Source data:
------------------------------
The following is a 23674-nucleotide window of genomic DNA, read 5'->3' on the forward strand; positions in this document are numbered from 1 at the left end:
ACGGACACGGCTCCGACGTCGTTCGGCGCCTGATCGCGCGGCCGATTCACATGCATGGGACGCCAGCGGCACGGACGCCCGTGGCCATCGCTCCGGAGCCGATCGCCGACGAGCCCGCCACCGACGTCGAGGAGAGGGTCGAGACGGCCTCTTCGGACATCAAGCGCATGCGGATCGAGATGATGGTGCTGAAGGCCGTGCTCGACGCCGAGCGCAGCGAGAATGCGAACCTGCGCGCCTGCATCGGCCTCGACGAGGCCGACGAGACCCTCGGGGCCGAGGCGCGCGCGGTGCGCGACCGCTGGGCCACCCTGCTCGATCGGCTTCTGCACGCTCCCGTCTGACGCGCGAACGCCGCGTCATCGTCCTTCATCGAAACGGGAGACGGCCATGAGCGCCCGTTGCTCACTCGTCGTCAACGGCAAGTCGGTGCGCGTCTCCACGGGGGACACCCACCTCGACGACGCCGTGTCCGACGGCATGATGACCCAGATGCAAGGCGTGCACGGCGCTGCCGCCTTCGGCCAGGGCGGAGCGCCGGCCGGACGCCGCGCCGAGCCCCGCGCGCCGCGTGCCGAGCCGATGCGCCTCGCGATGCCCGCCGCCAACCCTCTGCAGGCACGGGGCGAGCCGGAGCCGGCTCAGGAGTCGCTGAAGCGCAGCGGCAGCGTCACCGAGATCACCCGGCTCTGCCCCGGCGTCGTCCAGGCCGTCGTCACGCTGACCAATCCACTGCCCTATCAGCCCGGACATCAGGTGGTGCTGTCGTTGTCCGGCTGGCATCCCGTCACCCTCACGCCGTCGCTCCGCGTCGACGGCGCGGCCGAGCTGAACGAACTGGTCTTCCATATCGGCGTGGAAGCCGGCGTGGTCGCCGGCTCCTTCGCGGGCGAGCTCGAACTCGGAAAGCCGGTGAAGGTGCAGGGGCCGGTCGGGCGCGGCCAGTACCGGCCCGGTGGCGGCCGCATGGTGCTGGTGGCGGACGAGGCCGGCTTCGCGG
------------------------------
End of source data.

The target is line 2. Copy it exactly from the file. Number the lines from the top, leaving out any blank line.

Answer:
ACGGACACGGCTCCGACGTCGTTCGGCGCCTGATCGCGCGGCCGATTCACATGCATGGGACGCCAGCGGCACGGACGCCCGTGGCCATCGCTCCGGAGCCGATCGCCGACGAGCCCGCCACCGACGTCGAGGAGAGGGTCGAGACGGCCTCTTCGGACATCAAGCGCATGCGGATCGAGATGATGGTGCTGAAGGCCGTGCTCGACGCCGAGCGCAGCGAGAATGCGAACCTGCGCGCCTGCATCGGCCTCGACGAGGCCGACGAGACCCTCGGGGCCGAGGCGCGCGCGGTGCGCGACCGCTGGGCCACCCTGCTCGATCGGCTTCTGCACGCTCCCGTCTGACGCGCGAACGCCGCGTCATCGTCCTTCATCGAAACGGGAGACGGCCATGAGCGCCCGTTGCTCACTCGTCGTCAACGGCAAGTCGGTGCGCGTCTCCACGGGGGACACCCACCTCGACGACGCCGTGTCCGACGGCATGATGACCCAGATGCAAGGCGTGCACGGCGCTGCCGCCTTCGGCCAGGGCGGAGCGCCGGCCGGACGCCGCGCCGAGCCCCGCGCGCCGCGTGCCGAGCCGATGCGCCTCGCGATGCCCGCCGCCAACCCTCTGCAGGCACGGGGCGAGCCGGAGCCGGCTCAGGAGTCGCTGAAGCGCAGCGGCAGCGTCACCGAGATCACCCGGCTCTGCCCCGGCGTCGTCCAGGCCGTCGTCACGCTGACCAATCCACTGCCCTATCAGCCCGGACATCAGGTGGTGCTGTCGTTGTCCGGCTGGCATCCCGTCACCCTCACGCCGTCGCTCCGCGTCGACGGCGCGGCCGAGCTGAACGAACTGGTCTTCCATATCGGCGTGGAAGCCGGCGTGGTCGCCGGCTCCTTCGCGGGCGAGCTCGAACTCGGAAAGCCGGTGAAGGTGCAGGGGCCGGTCGGGCGCGGCCAGTACCGGCCCGGTGGCGGCCGCATGGTGCTGGTGGCGGACGAGGCCGGCTTCGCGG